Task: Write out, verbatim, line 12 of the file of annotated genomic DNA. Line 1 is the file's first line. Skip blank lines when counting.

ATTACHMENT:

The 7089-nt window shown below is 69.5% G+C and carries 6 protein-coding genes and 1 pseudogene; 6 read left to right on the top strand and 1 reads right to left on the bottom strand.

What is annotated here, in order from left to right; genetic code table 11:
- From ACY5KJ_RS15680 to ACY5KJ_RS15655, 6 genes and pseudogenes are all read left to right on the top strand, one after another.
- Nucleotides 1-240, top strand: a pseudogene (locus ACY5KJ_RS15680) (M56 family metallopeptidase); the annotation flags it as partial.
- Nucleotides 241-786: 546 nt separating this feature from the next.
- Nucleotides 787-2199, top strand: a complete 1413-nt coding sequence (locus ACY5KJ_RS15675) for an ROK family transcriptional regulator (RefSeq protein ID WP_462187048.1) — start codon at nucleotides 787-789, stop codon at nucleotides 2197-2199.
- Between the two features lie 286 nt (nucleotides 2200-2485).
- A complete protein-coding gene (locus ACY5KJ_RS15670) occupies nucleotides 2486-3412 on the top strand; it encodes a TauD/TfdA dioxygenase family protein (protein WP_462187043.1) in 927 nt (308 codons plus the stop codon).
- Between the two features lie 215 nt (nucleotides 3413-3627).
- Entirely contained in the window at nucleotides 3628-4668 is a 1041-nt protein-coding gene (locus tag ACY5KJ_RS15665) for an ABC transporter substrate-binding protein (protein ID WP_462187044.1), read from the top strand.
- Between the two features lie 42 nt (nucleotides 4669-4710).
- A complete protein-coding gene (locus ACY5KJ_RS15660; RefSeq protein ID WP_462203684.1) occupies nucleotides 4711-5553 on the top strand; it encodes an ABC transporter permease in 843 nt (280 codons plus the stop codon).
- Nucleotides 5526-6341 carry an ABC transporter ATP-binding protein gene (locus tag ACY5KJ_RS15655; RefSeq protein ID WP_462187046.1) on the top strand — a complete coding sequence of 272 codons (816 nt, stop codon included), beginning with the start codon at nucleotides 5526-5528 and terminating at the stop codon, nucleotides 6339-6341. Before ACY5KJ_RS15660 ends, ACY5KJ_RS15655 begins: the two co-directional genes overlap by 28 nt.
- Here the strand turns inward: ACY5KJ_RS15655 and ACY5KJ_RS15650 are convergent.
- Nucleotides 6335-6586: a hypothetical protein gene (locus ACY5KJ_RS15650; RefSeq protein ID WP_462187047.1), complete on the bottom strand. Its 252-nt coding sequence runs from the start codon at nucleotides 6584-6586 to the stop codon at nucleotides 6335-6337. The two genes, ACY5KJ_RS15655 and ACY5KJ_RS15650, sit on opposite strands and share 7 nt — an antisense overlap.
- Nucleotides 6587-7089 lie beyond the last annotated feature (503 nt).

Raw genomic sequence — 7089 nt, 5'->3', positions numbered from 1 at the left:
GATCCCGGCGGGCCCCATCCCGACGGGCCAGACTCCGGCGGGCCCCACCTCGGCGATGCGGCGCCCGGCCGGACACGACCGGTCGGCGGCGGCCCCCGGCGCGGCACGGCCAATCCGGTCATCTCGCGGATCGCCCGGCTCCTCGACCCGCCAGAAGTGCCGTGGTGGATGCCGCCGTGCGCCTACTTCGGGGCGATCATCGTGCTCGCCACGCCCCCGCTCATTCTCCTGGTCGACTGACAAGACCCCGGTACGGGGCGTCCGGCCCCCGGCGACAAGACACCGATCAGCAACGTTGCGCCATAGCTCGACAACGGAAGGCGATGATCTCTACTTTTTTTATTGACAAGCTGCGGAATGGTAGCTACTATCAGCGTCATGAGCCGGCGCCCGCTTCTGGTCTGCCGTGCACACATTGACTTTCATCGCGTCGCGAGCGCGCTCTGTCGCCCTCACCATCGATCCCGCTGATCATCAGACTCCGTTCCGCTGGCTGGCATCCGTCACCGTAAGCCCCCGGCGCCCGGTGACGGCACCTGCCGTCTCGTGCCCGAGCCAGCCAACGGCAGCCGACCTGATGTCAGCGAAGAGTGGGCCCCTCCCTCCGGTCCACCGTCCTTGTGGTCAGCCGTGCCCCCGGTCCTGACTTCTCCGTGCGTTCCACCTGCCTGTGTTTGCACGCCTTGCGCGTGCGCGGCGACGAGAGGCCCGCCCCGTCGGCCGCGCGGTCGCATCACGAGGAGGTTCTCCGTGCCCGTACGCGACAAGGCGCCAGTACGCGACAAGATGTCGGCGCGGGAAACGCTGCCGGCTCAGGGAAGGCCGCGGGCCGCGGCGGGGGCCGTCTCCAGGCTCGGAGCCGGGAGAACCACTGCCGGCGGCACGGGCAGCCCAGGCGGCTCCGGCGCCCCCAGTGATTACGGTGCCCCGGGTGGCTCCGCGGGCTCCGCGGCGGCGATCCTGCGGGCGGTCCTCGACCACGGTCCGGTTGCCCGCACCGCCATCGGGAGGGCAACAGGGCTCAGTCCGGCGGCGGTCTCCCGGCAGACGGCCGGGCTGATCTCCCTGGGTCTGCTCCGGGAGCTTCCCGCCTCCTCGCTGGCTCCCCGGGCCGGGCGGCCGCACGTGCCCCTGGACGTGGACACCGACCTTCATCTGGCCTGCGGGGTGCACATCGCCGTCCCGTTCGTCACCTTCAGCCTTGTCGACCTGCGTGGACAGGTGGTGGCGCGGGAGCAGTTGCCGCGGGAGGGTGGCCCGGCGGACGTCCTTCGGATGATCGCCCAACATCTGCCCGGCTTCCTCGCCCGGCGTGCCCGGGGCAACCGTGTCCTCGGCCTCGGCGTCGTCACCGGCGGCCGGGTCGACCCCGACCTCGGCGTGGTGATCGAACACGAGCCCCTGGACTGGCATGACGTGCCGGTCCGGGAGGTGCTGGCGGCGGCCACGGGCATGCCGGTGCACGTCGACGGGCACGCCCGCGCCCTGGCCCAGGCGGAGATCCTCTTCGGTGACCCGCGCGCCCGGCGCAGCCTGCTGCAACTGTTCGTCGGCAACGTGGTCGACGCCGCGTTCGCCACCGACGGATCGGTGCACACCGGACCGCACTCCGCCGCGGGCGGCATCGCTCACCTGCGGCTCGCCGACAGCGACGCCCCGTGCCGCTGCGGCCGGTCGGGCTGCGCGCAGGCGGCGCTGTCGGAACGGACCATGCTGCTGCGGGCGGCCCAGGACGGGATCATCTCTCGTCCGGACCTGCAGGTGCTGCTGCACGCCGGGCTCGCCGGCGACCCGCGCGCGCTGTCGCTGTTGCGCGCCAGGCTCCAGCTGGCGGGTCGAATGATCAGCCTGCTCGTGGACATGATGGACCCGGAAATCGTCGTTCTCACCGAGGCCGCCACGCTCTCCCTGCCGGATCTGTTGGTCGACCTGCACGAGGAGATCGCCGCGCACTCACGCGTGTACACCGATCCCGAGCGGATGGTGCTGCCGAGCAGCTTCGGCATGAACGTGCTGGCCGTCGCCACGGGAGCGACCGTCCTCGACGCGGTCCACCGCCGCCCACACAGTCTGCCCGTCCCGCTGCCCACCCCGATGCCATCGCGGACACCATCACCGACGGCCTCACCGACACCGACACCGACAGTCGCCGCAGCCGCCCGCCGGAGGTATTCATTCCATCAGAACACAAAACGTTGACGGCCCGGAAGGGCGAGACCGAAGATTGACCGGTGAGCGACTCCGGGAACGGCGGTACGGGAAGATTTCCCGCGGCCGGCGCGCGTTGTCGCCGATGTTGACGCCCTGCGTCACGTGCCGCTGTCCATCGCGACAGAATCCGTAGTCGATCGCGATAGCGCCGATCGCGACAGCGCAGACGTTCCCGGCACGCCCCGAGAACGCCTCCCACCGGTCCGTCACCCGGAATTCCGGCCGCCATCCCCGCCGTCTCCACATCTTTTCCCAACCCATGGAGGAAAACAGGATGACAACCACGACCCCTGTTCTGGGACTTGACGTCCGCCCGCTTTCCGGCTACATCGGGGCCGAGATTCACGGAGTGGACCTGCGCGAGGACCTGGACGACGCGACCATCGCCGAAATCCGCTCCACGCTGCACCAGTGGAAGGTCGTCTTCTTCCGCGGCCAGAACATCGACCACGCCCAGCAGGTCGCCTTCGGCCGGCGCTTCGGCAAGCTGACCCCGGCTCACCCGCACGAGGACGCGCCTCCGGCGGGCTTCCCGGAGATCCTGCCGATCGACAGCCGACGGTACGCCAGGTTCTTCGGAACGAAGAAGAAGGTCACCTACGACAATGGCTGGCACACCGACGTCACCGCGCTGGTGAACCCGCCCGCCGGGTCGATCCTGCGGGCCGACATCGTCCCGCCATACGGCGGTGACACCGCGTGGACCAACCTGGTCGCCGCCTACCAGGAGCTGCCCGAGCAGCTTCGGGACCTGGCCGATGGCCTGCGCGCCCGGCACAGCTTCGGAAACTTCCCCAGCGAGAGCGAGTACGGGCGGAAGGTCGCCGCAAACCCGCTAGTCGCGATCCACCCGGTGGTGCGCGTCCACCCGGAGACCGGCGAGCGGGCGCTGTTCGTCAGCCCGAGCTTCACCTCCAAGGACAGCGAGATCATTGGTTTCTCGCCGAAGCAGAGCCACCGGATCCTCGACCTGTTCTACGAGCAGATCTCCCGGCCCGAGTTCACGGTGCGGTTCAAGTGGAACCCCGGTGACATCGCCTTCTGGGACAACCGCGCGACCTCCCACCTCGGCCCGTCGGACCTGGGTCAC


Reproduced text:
- A complete protein-coding gene (locus ACY5KJ_RS15660; RefSeq protein ID WP_462203684.1) occupies nucleotides 4711-5553 on the top strand; it encodes an ABC transporter permease in 843 nt (280 codons plus the stop codon).